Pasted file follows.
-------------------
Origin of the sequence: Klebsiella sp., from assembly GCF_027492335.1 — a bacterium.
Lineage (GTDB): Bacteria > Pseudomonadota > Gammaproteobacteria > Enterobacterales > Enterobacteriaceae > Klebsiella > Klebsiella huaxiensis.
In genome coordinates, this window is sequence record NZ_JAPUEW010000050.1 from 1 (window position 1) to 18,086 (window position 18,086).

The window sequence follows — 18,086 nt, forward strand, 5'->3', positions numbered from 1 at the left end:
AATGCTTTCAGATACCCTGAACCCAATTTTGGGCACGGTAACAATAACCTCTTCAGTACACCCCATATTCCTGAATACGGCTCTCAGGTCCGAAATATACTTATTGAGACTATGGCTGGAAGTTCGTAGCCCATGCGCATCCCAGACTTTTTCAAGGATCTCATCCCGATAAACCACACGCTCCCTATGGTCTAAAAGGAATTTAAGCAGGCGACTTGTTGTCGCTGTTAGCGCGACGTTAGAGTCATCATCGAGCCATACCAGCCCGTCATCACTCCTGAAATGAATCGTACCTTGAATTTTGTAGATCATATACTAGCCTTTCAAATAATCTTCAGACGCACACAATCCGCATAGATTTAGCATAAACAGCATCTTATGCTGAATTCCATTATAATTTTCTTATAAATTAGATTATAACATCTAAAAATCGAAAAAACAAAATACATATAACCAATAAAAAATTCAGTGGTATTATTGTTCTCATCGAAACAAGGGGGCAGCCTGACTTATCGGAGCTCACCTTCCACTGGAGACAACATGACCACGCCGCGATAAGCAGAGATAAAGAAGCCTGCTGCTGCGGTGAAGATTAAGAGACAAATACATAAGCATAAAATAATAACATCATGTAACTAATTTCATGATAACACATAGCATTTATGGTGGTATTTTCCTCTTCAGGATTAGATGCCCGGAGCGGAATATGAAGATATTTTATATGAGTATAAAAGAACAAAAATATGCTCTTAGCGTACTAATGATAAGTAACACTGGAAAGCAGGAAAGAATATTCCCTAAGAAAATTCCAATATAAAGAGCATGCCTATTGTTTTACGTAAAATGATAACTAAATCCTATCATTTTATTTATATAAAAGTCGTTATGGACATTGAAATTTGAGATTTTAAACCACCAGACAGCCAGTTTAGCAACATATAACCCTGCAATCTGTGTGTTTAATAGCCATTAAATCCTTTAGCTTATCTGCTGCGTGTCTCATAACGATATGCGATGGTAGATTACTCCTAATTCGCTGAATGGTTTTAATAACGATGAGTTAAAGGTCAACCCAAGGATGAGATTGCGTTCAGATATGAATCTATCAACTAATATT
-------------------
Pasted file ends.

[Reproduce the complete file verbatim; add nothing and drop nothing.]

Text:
Origin of the sequence: Klebsiella sp., from assembly GCF_027492335.1 — a bacterium.
Lineage (GTDB): Bacteria > Pseudomonadota > Gammaproteobacteria > Enterobacterales > Enterobacteriaceae > Klebsiella > Klebsiella huaxiensis.
In genome coordinates, this window is sequence record NZ_JAPUEW010000050.1 from 1 (window position 1) to 18,086 (window position 18,086).

The window sequence follows — 18,086 nt, forward strand, 5'->3', positions numbered from 1 at the left end:
AATGCTTTCAGATACCCTGAACCCAATTTTGGGCACGGTAACAATAACCTCTTCAGTACACCCCATATTCCTGAATACGGCTCTCAGGTCCGAAATATACTTATTGAGACTATGGCTGGAAGTTCGTAGCCCATGCGCATCCCAGACTTTTTCAAGGATCTCATCCCGATAAACCACACGCTCCCTATGGTCTAAAAGGAATTTAAGCAGGCGACTTGTTGTCGCTGTTAGCGCGACGTTAGAGTCATCATCGAGCCATACCAGCCCGTCATCACTCCTGAAATGAATCGTACCTTGAATTTTGTAGATCATATACTAGCCTTTCAAATAATCTTCAGACGCACACAATCCGCATAGATTTAGCATAAACAGCATCTTATGCTGAATTCCATTATAATTTTCTTATAAATTAGATTATAACATCTAAAAATCGAAAAAACAAAATACATATAACCAATAAAAAATTCAGTGGTATTATTGTTCTCATCGAAACAAGGGGGCAGCCTGACTTATCGGAGCTCACCTTCCACTGGAGACAACATGACCACGCCGCGATAAGCAGAGATAAAGAAGCCTGCTGCTGCGGTGAAGATTAAGAGACAAATACATAAGCATAAAATAATAACATCATGTAACTAATTTCATGATAACACATAGCATTTATGGTGGTATTTTCCTCTTCAGGATTAGATGCCCGGAGCGGAATATGAAGATATTTTATATGAGTATAAAAGAACAAAAATATGCTCTTAGCGTACTAATGATAAGTAACACTGGAAAGCAGGAAAGAATATTCCCTAAGAAAATTCCAATATAAAGAGCATGCCTATTGTTTTACGTAAAATGATAACTAAATCCTATCATTTTATTTATATAAAAGTCGTTATGGACATTGAAATTTGAGATTTTAAACCACCAGACAGCCAGTTTAGCAACATATAACCCTGCAATCTGTGTGTTTAATAGCCATTAAATCCTTTAGCTTATCTGCTGCGTGTCTCATAACGATATGCGATGGTAGATTACTCCTAATTCGCTGAATGGTTTTAATAACGATGAGTTAAAGGTCAACCCAAGGATGAGATTGCGTTCAGATATGAATCTATCAACTAATATT